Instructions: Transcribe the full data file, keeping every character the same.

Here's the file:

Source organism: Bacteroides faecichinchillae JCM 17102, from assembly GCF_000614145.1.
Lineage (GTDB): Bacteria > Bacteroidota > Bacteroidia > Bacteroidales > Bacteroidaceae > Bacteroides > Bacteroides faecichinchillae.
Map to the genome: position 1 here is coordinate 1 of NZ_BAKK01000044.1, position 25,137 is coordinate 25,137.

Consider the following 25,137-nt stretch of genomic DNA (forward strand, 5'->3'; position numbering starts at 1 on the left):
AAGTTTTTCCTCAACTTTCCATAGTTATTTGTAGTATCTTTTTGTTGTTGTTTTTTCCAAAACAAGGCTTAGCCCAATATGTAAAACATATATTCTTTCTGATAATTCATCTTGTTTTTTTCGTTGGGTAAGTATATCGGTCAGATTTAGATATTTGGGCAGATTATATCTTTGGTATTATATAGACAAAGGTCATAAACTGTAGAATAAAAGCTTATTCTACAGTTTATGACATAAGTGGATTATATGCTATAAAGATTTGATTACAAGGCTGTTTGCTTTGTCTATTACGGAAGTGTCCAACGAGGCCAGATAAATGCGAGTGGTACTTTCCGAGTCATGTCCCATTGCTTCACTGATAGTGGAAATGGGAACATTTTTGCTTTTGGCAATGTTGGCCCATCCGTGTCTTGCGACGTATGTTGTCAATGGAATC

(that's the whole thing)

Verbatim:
Source organism: Bacteroides faecichinchillae JCM 17102, from assembly GCF_000614145.1.
Lineage (GTDB): Bacteria > Bacteroidota > Bacteroidia > Bacteroidales > Bacteroidaceae > Bacteroides > Bacteroides faecichinchillae.
Map to the genome: position 1 here is coordinate 1 of NZ_BAKK01000044.1, position 25,137 is coordinate 25,137.

Consider the following 25,137-nt stretch of genomic DNA (forward strand, 5'->3'; position numbering starts at 1 on the left):
AAGTTTTTCCTCAACTTTCCATAGTTATTTGTAGTATCTTTTTGTTGTTGTTTTTTCCAAAACAAGGCTTAGCCCAATATGTAAAACATATATTCTTTCTGATAATTCATCTTGTTTTTTTCGTTGGGTAAGTATATCGGTCAGATTTAGATATTTGGGCAGATTATATCTTTGGTATTATATAGACAAAGGTCATAAACTGTAGAATAAAAGCTTATTCTACAGTTTATGACATAAGTGGATTATATGCTATAAAGATTTGATTACAAGGCTGTTTGCTTTGTCTATTACGGAAGTGTCCAACGAGGCCAGATAAATGCGAGTGGTACTTTCCGAGTCATGTCCCATTGCTTCACTGATAGTGGAAATGGGAACATTTTTGCTTTTGGCAATGTTGGCCCATCCGTGTCTTGCGACGTATGTTGTCAATGGAATC